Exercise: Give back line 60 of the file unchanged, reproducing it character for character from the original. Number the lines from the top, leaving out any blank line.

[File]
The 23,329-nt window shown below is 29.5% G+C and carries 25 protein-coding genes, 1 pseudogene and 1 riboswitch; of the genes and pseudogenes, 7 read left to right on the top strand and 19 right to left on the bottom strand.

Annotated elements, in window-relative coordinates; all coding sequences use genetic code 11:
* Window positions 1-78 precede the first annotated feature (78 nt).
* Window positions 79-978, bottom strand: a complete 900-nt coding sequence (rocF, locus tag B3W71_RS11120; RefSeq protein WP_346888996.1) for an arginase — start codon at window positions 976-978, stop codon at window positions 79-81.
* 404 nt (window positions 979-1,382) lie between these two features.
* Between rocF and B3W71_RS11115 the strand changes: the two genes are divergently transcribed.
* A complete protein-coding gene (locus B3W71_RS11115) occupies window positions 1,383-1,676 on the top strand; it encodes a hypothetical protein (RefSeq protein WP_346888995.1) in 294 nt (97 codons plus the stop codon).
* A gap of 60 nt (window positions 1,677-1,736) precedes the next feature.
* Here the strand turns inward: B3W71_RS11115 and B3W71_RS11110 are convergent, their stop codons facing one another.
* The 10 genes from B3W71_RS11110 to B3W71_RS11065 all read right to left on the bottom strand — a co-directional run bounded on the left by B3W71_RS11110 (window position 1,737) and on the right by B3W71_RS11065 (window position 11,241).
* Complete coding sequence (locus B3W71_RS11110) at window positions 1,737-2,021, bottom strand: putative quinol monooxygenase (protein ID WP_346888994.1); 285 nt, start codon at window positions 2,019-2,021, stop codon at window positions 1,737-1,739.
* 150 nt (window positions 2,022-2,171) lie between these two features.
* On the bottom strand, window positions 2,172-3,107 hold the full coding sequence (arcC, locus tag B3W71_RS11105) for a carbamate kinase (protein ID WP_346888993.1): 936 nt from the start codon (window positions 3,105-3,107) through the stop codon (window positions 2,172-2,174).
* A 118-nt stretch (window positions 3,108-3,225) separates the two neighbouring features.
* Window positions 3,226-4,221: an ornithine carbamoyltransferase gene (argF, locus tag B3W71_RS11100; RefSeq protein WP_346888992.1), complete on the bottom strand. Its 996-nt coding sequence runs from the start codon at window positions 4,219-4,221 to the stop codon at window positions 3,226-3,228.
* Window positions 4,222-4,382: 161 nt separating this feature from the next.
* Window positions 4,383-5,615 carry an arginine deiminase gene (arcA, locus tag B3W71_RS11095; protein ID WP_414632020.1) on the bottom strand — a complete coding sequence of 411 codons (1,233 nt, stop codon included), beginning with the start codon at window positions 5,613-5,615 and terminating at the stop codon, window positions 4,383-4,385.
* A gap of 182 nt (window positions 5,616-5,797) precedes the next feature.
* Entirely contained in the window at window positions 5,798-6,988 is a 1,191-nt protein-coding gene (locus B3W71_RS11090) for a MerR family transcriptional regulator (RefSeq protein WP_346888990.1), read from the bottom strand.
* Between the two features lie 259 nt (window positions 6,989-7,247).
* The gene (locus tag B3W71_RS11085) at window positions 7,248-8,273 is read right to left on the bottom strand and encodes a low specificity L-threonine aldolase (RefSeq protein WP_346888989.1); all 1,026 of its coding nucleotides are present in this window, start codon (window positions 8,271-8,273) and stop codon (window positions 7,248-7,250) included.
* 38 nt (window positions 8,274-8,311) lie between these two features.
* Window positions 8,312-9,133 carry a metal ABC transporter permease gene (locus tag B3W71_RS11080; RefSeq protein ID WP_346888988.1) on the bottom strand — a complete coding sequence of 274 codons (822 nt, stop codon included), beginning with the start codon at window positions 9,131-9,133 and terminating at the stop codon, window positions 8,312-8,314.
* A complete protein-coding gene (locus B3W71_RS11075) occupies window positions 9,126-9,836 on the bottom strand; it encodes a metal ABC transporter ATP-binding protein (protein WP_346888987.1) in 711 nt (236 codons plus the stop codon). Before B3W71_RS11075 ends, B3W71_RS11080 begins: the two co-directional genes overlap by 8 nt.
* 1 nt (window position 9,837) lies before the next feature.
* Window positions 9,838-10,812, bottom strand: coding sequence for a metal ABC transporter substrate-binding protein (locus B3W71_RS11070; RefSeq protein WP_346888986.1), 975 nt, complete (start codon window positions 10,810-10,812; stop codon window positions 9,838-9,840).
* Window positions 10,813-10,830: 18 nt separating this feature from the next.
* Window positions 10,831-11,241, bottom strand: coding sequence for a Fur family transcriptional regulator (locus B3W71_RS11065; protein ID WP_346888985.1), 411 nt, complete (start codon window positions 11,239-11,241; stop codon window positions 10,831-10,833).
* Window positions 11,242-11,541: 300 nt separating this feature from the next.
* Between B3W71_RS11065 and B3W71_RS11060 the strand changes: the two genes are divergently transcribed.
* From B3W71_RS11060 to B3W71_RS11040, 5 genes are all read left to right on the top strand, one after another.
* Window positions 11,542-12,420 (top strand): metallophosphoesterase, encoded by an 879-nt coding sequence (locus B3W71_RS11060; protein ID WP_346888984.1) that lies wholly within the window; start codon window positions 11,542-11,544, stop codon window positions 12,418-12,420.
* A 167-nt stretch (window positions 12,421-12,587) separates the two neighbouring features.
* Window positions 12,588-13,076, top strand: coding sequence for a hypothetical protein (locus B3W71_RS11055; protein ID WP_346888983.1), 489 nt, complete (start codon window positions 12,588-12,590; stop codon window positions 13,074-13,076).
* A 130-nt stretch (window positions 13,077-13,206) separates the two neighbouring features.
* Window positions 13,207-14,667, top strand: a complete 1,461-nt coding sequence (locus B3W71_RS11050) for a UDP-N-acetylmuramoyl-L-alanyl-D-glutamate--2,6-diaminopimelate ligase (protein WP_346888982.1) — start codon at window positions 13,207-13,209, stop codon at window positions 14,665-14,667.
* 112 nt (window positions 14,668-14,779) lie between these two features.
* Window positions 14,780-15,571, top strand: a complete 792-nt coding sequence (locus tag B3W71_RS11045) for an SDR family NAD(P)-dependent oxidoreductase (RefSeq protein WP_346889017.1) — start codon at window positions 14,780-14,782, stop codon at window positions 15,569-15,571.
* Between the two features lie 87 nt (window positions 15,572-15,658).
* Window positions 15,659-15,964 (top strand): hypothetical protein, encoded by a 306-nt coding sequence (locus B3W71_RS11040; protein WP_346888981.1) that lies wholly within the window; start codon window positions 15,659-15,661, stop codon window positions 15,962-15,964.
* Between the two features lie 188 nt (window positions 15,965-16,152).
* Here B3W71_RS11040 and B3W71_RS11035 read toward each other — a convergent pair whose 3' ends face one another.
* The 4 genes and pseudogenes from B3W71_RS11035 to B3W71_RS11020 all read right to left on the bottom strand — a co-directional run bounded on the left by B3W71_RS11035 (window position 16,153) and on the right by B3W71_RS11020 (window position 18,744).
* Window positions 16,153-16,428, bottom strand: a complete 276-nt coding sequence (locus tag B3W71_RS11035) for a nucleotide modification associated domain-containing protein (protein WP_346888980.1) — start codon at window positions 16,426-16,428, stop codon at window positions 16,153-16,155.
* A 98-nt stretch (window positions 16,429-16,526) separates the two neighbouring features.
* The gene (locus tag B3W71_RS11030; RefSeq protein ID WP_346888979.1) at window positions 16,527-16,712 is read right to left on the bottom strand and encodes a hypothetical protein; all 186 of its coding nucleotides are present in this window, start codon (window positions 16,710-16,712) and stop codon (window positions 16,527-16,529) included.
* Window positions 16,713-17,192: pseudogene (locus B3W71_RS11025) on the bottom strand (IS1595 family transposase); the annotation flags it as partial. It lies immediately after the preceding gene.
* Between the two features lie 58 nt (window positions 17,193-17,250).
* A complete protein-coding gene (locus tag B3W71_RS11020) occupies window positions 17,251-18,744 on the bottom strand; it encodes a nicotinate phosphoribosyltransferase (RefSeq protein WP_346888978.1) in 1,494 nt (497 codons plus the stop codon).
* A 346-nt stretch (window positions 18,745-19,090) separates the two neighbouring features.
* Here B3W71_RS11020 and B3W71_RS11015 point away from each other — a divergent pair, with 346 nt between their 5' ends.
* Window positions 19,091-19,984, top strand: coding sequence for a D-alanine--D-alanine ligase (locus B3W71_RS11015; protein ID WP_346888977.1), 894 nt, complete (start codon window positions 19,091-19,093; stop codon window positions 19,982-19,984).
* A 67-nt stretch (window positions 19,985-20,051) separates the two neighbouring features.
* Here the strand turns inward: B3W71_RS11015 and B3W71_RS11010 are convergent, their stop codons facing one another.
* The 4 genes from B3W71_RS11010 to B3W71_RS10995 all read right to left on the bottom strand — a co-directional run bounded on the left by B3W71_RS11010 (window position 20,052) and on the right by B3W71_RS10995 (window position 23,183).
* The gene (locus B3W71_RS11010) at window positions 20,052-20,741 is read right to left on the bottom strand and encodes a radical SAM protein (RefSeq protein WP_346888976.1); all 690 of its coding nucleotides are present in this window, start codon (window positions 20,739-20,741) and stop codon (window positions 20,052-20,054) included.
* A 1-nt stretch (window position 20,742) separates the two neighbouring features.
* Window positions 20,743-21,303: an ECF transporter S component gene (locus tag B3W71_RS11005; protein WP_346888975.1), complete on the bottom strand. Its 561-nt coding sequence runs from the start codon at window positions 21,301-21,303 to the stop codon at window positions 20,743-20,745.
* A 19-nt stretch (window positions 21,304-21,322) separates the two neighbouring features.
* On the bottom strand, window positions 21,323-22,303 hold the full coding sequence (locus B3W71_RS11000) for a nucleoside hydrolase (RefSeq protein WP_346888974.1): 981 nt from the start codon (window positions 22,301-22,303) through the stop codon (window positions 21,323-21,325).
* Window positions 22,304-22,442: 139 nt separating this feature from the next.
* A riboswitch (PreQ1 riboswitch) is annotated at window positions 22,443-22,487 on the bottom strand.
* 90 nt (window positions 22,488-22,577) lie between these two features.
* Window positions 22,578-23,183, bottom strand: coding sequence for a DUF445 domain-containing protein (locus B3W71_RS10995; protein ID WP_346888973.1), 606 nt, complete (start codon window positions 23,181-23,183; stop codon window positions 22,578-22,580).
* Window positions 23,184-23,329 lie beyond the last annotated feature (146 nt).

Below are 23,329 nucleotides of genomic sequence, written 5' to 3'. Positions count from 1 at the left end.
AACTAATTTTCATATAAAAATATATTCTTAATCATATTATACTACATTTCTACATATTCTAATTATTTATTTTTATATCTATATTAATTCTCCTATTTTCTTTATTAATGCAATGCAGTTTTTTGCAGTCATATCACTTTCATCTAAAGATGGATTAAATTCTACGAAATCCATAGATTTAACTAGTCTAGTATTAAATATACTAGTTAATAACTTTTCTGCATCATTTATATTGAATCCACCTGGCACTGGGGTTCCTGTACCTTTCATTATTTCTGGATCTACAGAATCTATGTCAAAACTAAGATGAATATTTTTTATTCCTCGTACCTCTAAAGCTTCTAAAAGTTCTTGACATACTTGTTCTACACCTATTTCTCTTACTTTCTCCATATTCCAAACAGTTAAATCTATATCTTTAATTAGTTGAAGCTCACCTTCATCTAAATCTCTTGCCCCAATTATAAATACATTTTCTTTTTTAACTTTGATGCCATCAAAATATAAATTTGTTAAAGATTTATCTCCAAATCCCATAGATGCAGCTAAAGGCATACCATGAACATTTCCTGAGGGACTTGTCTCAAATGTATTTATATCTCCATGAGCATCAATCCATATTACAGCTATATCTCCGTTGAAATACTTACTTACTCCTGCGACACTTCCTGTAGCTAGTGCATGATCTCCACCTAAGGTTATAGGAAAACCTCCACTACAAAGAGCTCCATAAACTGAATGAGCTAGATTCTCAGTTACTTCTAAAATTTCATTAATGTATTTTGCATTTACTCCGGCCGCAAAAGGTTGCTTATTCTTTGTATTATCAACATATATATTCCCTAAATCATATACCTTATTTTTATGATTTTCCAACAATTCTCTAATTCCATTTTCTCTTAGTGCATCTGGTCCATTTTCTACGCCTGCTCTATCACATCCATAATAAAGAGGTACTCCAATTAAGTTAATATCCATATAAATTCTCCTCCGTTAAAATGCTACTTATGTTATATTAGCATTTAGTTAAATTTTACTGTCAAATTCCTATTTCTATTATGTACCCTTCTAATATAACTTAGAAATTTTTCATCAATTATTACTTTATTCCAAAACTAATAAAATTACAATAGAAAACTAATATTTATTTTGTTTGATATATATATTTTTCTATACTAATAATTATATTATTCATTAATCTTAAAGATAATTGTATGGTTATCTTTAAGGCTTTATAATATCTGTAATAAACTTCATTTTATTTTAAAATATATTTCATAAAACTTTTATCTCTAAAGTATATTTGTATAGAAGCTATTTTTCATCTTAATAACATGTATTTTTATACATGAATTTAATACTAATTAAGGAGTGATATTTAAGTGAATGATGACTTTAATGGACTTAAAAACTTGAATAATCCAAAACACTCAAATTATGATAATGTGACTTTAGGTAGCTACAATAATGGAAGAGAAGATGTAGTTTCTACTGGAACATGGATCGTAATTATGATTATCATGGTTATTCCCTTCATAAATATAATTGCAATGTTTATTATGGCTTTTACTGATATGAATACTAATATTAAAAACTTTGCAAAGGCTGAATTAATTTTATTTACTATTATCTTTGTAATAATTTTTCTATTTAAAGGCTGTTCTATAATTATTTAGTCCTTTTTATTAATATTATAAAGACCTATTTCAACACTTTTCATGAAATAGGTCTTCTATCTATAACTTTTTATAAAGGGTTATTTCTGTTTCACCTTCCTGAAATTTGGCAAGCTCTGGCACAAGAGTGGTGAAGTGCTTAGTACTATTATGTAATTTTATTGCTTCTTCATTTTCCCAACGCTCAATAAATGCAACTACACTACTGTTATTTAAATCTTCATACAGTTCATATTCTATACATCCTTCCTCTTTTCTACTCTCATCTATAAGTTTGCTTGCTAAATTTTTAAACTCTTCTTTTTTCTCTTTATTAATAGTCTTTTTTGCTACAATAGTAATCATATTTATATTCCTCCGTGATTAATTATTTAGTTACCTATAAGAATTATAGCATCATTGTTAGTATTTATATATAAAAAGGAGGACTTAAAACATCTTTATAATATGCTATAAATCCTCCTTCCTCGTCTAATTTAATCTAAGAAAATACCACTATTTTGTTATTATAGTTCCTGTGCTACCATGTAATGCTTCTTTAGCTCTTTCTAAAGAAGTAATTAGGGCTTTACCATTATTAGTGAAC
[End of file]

* On the bottom strand, window positions 21,323-22,303 hold the full coding sequence (locus B3W71_RS11000) for a nucleoside hydrolase (RefSeq protein WP_346888974.1): 981 nt from the start codon (window positions 22,301-22,303) through the stop codon (window positions 21,323-21,325).